We are due to spot supermassive black holes colliding within a decade

Tuesday, 14 November 2017, 11:08:20 PM. They'e even predicting where the event is most likely to occur.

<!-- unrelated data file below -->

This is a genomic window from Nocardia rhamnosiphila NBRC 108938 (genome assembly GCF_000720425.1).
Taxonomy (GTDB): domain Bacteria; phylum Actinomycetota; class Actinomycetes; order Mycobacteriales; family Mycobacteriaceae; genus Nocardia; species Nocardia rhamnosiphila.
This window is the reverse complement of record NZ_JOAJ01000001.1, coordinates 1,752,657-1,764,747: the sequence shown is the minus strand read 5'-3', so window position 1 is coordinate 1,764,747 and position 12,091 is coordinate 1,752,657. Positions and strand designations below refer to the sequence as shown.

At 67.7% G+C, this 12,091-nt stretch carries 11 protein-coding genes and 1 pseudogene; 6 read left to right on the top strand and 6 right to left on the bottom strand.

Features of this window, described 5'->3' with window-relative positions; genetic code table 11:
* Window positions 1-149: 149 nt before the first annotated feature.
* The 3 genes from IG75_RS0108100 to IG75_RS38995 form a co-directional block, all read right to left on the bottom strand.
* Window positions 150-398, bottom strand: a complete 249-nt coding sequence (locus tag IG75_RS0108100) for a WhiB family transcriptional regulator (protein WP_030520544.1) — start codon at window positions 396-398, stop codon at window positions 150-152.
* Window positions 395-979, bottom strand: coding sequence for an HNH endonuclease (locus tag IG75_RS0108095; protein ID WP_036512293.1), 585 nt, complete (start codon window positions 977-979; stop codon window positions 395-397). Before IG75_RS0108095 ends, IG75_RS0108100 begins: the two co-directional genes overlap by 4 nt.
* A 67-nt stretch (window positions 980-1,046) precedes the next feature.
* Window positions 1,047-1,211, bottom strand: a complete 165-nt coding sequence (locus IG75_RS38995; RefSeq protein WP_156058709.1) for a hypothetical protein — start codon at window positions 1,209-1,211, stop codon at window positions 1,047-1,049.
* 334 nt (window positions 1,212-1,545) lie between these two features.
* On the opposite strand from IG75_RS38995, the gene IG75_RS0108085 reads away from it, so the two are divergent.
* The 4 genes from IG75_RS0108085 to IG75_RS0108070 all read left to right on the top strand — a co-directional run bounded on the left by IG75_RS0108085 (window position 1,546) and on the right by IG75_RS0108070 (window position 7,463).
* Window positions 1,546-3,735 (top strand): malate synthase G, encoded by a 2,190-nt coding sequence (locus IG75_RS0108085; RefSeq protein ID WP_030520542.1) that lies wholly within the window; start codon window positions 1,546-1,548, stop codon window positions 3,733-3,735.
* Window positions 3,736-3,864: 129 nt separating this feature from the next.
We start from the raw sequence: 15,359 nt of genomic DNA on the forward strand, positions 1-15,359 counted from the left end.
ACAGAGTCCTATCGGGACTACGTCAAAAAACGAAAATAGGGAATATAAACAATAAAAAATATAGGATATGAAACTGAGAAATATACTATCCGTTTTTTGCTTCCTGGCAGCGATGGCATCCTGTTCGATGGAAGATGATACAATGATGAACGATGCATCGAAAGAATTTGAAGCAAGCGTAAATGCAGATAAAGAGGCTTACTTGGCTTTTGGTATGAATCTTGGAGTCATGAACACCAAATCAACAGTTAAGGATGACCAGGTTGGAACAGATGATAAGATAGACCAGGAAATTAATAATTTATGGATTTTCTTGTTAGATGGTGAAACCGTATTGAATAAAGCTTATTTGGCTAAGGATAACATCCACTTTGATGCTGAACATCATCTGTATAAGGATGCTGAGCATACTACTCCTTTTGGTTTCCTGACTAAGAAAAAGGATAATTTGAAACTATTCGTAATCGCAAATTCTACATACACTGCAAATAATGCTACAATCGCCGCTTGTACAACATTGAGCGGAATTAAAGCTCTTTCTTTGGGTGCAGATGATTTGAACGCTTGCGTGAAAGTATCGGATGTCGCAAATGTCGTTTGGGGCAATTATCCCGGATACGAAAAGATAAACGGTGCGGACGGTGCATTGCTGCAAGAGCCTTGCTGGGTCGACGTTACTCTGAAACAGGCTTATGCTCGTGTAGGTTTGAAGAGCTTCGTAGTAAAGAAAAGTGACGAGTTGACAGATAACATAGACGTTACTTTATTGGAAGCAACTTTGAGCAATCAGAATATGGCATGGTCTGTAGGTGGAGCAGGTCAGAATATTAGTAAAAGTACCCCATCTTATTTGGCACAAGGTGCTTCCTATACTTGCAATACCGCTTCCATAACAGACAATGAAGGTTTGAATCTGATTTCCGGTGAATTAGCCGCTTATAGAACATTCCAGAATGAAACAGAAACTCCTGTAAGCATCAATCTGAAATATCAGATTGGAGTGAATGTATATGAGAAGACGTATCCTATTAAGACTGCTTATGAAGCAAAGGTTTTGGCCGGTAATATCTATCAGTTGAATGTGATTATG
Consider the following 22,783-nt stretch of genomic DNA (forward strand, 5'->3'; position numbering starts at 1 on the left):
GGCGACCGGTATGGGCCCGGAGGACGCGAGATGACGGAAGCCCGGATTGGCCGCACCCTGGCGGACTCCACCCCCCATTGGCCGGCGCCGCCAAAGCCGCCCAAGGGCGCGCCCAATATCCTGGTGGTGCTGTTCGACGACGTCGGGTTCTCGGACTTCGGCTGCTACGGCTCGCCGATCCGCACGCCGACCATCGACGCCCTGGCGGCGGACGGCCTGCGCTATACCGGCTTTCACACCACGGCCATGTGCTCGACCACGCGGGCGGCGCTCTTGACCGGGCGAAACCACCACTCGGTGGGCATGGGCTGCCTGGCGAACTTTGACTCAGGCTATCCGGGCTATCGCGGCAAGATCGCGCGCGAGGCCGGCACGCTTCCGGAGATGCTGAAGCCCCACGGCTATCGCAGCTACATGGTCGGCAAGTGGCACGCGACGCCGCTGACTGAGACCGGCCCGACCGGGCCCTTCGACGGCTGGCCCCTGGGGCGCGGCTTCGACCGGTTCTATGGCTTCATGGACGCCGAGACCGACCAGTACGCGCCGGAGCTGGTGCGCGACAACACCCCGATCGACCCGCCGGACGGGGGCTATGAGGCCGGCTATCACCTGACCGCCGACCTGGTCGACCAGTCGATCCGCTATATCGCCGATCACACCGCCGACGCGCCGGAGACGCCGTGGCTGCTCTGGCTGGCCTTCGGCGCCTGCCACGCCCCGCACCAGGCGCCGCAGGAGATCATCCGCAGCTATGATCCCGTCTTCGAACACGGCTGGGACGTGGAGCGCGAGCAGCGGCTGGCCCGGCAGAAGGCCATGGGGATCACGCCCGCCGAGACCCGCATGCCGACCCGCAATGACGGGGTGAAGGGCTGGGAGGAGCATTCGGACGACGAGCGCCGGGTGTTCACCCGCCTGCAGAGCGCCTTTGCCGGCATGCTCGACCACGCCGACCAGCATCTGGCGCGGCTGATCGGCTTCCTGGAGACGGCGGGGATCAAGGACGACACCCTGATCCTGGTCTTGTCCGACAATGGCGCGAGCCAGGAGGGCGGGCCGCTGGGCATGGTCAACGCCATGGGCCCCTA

Share Tech & Science Black Holes gravitational waves Astrophysicists think we'll be able to detect collisions of supermassive black holes—theoretically each containing as much as billions of times the amount of matter as our sun—within just the next ten years. That's the prediction scientists are making in a new paper published in the journal Nature Astronomy. This isn't the sort of event we'll be able to hear with the super-sensitive long-distant hearing devices, the Laser Interferometer Gravitational-Wave Observatory (LIGO) that has so far spotted four examples of black holes merging since February 2016. All of those events have been of much smaller black holes, of more like 30 times the size of our sun. But the mechanics at play to create gravitational waves during a supermassive black hole merger will work in more or less the same way as these miniature collisions. Keep up with this story and more by subscribing now Supermassive black holes lurk at the centers of galaxies, and when those galaxies collide, eventually their supermassive black holes will first slowly circle each other spiraling inward like water down a drain, then eventually merge as well. Throughout that dance, their stunningly huge masses warp gravity in their neighborhood, creating gravitational waves rippling out from the collision site. Black holes merge to form supermassive black holes, which can merge themselves when galaxies collide. NASA Those gravitational waves will be at much too deep a...Read more
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